Susan, Chosen One per defaultum, looked up at the White Warlock. If there was one thing this whole experience had taught her, just one, one single critical understanding of her place in the Universe, it was that she was even more tired of looking up at people than she thought. She resolved she would become six inches taller if it killed her. Or if it killed someone taller whose blood might possibly be made into a Potion of Enheightenment; but Chosen Ones probably didn’t think that way.
Or did they? She wouldn’t quite know, after all. She was entirely self-taught, which had its own set of problems.
But no more! She had tracked down the White Warlock, whose search for the Chosen One had begun her quest.
True, he’d never confirmed her. In fact, not to put too fine a point on it, he’d never confirmed anyone, as far as she’d heard. In fact, last anyone had seen anyone fitting his description, he’d been riding a broomstick, backwards, over what was said to be a Witch’s Sabbat.
(Nobody would tell Susan what that was, which was exceptionally frustrating. Not for the first time, she regretted not being ten years older and full of muscles. But the Keeper of Tomes of the Forbidden Library had taught her a trick for that:
‘Exercise hard, every day, for a decade,” she had said, “and you will magically become older and stronger.”
Susan was going to kill the Keeper of Tomes someday.
(Of course, she had a spell for that, too.)
“Train hard along with your exercise, every day, for two decades,” she replied, “and hope like Hell that I die of old age, because you’re never going to take me out.”
Having a mother figure was basically everything Susan had ever expected.
So there Susan was, making her way towards the ruins of a very ancient tower. Based on her limited exposure, she wasn’t sure if it would be infested with venomous serpents, venomous spiders, or venomous wolves. As far as Susan know, venomous wolves weren’t a thing, but she might possibly be becoming a pessimist.
And standing in front of it was the White Warlock.
He was an imposing figure. I mean, even more imposing than most figures are when you’re 4’5”. He stood there, with something on his face that would really, really look like a smile if one hadn’t just spent half a year trying to decipher the microexpressions of a Dragon.
“Sherman!” boomed the Warlock.
“Susan,” corrected Susan.
“Yes! Exactly! I stand before you, I, the White Warlock, now Grey, for I have undergone things few would understand or survive!”
“Are you sure haven’t just failed to wash for an extended period of time?
The White Warlock looked pained. This was actually a pretty normal way for people to look around Susan, so she paid it little mind.
“I imagine you have come here about your great and glorious quest!”
A half-dozen strange, scaly ravens burst from the clouds. They spun towards the spellcrafter, described a few lazy circles around his head, then sped straight upwards, not even pausing to look in that direction, just headed rapidly towards the atmosphere without the flapping of a single wing.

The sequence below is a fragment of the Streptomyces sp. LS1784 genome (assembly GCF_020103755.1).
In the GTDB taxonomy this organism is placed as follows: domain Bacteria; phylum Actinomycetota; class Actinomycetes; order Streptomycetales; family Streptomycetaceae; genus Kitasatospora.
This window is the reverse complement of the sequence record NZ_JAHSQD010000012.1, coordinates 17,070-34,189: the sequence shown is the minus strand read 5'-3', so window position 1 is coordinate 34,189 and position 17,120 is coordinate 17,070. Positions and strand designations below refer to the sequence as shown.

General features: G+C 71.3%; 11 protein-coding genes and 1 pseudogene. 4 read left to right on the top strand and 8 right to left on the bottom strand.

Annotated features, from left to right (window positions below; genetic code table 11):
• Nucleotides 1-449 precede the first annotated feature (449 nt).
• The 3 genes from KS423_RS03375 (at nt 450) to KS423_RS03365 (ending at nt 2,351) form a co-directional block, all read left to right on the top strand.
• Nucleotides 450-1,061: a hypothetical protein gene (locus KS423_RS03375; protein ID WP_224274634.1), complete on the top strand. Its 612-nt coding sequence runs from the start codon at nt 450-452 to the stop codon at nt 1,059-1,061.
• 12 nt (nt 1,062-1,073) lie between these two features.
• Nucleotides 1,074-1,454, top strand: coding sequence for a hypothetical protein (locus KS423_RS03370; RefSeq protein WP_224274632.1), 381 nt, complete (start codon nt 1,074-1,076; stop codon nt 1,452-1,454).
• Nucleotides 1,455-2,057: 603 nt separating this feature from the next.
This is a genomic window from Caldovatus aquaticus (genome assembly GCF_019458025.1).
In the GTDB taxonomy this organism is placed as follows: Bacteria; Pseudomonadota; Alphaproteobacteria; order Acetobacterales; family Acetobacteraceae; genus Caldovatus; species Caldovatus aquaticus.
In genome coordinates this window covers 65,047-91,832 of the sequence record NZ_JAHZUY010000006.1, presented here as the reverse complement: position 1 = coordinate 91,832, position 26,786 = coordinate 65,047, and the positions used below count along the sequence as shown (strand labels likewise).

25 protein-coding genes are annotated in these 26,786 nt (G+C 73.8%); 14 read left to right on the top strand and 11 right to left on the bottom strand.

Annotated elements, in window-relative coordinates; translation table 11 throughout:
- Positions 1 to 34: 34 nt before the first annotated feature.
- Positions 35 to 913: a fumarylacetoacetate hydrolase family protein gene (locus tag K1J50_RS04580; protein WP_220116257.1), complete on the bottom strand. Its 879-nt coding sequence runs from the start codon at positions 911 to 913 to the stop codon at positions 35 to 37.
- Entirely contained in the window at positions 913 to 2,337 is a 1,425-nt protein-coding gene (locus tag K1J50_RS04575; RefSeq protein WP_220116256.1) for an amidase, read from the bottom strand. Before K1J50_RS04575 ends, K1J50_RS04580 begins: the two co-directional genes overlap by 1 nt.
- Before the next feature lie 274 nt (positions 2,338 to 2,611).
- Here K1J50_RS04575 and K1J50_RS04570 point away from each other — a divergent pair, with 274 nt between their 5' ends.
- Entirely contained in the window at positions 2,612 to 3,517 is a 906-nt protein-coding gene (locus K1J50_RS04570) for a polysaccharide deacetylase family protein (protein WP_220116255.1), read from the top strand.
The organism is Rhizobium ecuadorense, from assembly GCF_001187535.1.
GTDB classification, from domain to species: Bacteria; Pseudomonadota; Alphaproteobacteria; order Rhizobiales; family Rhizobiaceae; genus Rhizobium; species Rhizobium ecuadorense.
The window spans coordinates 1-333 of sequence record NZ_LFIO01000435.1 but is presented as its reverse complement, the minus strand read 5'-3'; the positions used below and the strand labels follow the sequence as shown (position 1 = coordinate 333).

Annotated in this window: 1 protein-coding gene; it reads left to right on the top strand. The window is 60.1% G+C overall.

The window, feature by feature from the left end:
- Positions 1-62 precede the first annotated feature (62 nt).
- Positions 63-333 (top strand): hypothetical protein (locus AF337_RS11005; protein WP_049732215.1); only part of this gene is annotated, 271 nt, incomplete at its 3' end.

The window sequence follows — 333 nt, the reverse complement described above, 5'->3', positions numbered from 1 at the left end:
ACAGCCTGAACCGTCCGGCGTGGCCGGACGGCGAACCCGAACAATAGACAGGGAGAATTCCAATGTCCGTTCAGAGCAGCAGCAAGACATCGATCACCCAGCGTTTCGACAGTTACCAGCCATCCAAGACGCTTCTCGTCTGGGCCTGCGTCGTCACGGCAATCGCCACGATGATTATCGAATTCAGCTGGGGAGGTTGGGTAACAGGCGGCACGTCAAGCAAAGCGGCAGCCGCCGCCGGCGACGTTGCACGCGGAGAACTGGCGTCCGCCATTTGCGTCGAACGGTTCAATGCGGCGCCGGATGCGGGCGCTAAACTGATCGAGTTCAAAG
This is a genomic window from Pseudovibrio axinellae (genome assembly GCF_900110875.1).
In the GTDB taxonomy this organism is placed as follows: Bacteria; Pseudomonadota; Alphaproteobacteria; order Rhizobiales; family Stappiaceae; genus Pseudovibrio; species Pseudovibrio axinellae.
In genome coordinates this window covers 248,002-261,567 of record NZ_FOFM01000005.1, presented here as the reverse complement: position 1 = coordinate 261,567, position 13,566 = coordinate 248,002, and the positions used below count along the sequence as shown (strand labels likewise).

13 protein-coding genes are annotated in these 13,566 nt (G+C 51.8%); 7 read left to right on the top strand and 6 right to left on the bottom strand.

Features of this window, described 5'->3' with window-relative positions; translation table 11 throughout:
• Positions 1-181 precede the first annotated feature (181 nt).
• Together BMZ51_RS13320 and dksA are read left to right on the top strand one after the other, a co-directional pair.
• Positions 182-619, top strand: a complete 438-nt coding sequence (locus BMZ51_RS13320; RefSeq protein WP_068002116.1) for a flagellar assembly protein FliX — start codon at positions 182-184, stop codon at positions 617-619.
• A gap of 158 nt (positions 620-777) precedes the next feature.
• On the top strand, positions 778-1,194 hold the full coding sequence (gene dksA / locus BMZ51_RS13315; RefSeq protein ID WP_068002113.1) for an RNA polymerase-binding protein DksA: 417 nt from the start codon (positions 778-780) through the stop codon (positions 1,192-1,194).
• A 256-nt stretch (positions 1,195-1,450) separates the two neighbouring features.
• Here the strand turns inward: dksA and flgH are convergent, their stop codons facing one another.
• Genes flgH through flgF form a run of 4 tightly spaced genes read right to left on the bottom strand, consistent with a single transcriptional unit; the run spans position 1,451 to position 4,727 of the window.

“I have, yes. I’ve learned a lot, but as far as anyone can tell, it fell to you and the wisdom of your Council to find and teach the Chosen One. There’ve been some rough patches, but…here’s the Chosen One! Let’s DO this, shall we?”
“Ah,” intoned the Warlock, “But the time is not right, for the Influences turn from us, the Gods see not our minds and hear not our exhortations, the Stars have not aligned, the Winds blow an unseasonal, chilly blast, sausages are currently on sale at my local House of Pain, and I definitely need to get a new cloak, and I am very proud, pleased as punch, to see such enthusiasm, but politics is the Art of the Possible, and right now, it ain’t terribly possible to defeat the Dark Lord, so if you’d see fit to let me go and not tackle me again….”
“I think you’re lying,” said Susan.
The Warlock’s slightly unfocused eyes seemed, for a moment, to gain clarity of Sight and Vision. He lifted his staff and sent a blast of arcane energy at her, one which struck her in the chest and knocked her down the side of the mountain…
….well, she was struck by the arcane energy, true, but she’d been knitting a sweater full of runes and the names of forbidden gods since she left the Keeper of the Tomes. She was no Mage, but she was not unprepared.
The White Warlock clearly was not prepared at all; he evidently expected that to work, and to work with some rapidity. He began a hasty spell of lightning, beautifully voiced, evoking elementals of lightning and fire. Susan said a few words under hear breath, moved her walking stave just so, and a bolt of lightning interrupted itself between then.
Susan quickly fell into one of the roles she most hated in this world: that of ‘susan’. But it still fit her. “Goodness, that lightning!” she said, as if she’d been unable to dispatch it with ease. The White Warlock stared at her, and then remembered his dignity. “Yes,” he said, “Keeper of the sacred flame, doncha know, awfully impressive, very powerful, FWWOOOOOOOOOOOOOOOOOOOOOOSH, that’s what I say, and it means business.”